A thorough explanation of Naive Bayes with an example

Naive Bayes. What may seem like a very confusing algorithm is actually one of the simplest algorithms once understood. Part of why it’s so simple to understand and implement is because of the assumptions that it inherently makes. However, that’s not to say that it’s a poor algorithm despite the strong assumptions that it holds — in fact, Naive Bayes is widely used in the data science world and has a lot of real-life applications.

In this article, we’ll look at what Naive Bayes is, how it works with an example to make it easy to understand, the different types of Naive Bayes, the pros and cons, and some real-life applications of it.

In order to understand Naive Bayes and get as much value out of this article, it’s expected that you have a basic understanding of the following concepts:

Conditional probability: a measure of the probability of event A occurring given that another event has occurred. For example, “what is the probability that it will rain given that it is cloudy?” is an example of conditional probability.

Joint Probability: a measure that calculates the likelihood of two or more events occurring at the same time.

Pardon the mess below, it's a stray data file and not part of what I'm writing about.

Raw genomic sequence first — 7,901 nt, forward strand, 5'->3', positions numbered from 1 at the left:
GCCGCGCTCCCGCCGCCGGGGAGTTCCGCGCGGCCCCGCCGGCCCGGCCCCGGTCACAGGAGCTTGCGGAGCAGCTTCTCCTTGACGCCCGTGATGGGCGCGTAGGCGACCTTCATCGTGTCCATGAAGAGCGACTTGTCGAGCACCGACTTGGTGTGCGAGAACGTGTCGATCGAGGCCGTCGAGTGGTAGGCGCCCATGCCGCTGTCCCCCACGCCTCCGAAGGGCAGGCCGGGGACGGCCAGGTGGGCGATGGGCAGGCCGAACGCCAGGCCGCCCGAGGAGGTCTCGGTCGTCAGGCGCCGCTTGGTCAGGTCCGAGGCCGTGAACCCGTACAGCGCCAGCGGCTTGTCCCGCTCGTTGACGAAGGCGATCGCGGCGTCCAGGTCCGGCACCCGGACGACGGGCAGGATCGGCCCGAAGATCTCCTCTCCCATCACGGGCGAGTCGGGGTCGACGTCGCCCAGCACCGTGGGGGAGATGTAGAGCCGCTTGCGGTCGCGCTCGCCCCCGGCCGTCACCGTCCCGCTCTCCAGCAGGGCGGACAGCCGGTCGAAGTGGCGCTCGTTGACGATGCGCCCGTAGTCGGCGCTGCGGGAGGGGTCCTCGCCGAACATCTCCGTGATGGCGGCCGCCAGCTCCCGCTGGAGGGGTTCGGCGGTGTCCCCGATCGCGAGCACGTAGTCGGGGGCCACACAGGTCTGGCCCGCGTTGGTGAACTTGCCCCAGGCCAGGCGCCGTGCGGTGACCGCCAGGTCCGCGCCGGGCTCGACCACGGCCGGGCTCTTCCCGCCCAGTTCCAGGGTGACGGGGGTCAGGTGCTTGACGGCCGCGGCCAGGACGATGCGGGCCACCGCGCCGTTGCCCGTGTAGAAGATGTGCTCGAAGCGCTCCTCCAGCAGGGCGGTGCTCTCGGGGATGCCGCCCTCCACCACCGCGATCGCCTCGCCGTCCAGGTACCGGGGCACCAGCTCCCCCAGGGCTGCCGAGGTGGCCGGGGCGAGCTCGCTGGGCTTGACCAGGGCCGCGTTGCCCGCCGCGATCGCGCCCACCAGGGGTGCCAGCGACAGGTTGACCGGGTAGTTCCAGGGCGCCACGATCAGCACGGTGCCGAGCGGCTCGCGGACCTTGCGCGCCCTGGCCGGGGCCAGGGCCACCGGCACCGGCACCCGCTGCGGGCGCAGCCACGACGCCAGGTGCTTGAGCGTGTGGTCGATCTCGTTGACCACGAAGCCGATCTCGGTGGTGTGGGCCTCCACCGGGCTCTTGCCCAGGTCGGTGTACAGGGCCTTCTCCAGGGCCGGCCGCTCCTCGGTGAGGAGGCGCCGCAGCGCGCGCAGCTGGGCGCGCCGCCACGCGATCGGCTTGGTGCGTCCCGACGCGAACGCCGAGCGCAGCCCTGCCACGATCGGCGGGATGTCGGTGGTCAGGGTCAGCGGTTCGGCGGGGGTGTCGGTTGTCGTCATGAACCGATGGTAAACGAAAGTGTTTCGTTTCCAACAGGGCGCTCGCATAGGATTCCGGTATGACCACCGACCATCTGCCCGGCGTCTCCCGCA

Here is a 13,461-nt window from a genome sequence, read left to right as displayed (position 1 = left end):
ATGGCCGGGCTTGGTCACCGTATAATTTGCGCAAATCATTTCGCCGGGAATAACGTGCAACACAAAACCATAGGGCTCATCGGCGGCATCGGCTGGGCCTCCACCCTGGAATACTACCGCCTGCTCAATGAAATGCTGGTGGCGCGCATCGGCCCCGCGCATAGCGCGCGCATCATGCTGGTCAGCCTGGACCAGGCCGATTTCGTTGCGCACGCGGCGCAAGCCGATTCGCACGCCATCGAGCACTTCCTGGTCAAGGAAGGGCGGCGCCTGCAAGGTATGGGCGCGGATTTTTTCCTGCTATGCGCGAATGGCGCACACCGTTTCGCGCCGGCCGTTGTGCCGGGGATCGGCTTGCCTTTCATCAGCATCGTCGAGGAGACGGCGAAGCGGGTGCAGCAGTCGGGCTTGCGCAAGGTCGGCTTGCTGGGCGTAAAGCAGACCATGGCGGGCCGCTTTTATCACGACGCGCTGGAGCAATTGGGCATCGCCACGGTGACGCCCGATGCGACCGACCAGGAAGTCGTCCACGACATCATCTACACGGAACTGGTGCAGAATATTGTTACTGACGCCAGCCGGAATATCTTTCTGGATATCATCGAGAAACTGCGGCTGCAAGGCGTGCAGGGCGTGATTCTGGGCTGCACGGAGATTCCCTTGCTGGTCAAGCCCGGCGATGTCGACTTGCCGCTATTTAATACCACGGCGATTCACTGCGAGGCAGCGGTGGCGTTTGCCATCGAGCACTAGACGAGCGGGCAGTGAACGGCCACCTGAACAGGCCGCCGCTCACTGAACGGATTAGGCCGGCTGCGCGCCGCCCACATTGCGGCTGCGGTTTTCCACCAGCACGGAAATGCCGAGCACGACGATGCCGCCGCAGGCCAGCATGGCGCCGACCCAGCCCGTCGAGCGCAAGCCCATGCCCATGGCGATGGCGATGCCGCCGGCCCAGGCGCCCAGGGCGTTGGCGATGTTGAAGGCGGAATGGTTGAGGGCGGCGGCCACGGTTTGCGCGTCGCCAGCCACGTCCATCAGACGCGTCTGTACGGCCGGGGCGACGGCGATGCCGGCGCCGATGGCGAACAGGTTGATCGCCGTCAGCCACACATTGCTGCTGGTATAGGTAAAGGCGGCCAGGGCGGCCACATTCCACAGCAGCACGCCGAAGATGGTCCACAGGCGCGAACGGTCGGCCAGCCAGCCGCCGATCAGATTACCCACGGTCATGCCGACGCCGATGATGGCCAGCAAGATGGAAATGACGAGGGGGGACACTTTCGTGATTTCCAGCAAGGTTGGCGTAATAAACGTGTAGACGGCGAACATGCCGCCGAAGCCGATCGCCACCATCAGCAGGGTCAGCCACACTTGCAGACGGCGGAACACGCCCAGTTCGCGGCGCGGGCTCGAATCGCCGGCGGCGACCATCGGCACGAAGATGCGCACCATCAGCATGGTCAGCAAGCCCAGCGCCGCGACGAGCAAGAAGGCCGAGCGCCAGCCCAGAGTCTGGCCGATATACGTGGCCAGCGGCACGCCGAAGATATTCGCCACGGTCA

Proportionality: refers to the relationship between two quantities that are multiplicatively connected to a constant, or in simpler terms, whether their ratio yields a constant.

Bayes Theorem: according to Wikipedia, Bayes’ Theorem describes the probability of an event (posterior) based on the prior knowledge of conditions that might be related to the event.

Naive Bayes is a machine learning algorithm, but more specifically, it is a classification technique. This means that Naive Bayes is used when the output variable is discrete. The underlying mechanics of the algorithm are driven by the Bayes Theorem, which you’ll see in the next section.

First, I’m going to walk through the theory behind Naive Bayes, and then solidify these concepts with an example to make it easier to understand.

The Naive Bayes Classifier is inspired by Bayes Theorem which states the following equation: